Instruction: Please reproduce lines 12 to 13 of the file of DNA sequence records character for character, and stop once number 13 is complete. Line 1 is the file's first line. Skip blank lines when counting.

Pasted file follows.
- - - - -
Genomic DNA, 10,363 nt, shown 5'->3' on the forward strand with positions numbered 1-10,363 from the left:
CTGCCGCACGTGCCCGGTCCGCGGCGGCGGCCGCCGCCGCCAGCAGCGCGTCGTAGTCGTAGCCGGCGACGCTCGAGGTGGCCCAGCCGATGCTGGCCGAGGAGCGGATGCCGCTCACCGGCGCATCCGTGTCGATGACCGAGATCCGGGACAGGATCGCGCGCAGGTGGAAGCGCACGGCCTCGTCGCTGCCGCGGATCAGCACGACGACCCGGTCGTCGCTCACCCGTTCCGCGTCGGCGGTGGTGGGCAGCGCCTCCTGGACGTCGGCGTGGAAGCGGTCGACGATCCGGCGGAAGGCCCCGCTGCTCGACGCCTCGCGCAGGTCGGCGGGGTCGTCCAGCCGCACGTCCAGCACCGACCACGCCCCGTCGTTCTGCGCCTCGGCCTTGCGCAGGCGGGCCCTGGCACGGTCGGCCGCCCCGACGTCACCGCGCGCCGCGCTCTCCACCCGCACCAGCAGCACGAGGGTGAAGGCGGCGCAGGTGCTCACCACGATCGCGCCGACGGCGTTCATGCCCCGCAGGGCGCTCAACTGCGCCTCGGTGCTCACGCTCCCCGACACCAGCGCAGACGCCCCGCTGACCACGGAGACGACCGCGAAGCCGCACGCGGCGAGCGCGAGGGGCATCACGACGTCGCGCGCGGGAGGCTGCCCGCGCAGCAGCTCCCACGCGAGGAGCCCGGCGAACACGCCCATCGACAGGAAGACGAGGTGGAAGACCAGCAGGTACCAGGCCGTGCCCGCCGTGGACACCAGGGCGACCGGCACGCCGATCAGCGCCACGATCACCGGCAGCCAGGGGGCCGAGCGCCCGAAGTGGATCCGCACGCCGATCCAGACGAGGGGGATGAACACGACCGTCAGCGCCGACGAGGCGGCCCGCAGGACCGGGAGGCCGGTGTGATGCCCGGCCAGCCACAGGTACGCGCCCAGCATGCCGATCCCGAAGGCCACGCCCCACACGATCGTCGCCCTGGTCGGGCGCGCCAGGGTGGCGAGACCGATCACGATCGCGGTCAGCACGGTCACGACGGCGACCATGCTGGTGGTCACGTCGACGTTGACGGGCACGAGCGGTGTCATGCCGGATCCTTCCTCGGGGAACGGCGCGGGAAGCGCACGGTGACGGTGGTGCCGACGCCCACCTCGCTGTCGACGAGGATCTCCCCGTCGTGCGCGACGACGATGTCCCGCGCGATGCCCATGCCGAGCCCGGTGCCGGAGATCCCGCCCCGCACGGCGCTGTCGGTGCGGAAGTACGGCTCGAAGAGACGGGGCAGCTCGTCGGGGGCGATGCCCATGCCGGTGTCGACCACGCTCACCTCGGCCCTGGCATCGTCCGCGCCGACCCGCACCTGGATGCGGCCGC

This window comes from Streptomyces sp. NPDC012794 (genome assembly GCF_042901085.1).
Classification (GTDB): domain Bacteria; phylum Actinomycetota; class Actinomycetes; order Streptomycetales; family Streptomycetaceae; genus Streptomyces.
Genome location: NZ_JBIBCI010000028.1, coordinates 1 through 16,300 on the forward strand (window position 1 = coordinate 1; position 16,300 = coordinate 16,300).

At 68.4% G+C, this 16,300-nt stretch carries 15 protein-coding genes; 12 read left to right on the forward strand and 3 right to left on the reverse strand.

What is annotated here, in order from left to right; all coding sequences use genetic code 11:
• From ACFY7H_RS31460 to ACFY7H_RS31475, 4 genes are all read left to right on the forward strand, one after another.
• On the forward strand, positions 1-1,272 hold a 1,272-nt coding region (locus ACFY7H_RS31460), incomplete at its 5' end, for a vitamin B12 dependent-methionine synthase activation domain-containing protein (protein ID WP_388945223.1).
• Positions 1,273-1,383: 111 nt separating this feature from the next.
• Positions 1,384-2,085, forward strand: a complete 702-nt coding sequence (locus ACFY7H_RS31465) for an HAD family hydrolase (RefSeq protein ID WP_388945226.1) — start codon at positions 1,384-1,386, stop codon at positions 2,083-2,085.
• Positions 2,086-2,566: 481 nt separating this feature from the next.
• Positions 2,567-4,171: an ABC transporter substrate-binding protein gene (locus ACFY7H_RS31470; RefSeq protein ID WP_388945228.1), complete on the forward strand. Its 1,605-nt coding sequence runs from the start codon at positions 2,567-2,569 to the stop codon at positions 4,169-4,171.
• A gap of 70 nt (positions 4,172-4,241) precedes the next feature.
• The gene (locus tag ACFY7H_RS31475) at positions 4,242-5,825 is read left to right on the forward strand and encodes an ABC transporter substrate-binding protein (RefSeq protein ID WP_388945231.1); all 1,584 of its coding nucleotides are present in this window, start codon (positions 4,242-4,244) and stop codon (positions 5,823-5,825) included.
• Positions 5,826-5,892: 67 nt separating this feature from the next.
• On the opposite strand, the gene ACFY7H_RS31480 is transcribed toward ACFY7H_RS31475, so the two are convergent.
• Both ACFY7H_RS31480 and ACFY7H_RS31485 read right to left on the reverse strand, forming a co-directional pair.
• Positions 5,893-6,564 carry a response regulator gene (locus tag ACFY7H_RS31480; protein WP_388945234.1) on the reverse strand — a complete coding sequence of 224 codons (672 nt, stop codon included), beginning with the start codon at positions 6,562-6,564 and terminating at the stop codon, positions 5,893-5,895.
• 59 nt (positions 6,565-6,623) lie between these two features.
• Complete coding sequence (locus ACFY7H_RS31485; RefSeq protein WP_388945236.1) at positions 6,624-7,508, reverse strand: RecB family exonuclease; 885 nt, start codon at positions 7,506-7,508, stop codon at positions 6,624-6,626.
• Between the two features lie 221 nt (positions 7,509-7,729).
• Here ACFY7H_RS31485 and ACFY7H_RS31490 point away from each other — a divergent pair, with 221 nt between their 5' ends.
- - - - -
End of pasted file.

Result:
• Positions 2,086-2,566: 481 nt separating this feature from the next.
• Positions 2,567-4,171: an ABC transporter substrate-binding protein gene (locus ACFY7H_RS31470; RefSeq protein ID WP_388945228.1), complete on the forward strand. Its 1,605-nt coding sequence runs from the start codon at positions 2,567-2,569 to the stop codon at positions 4,169-4,171.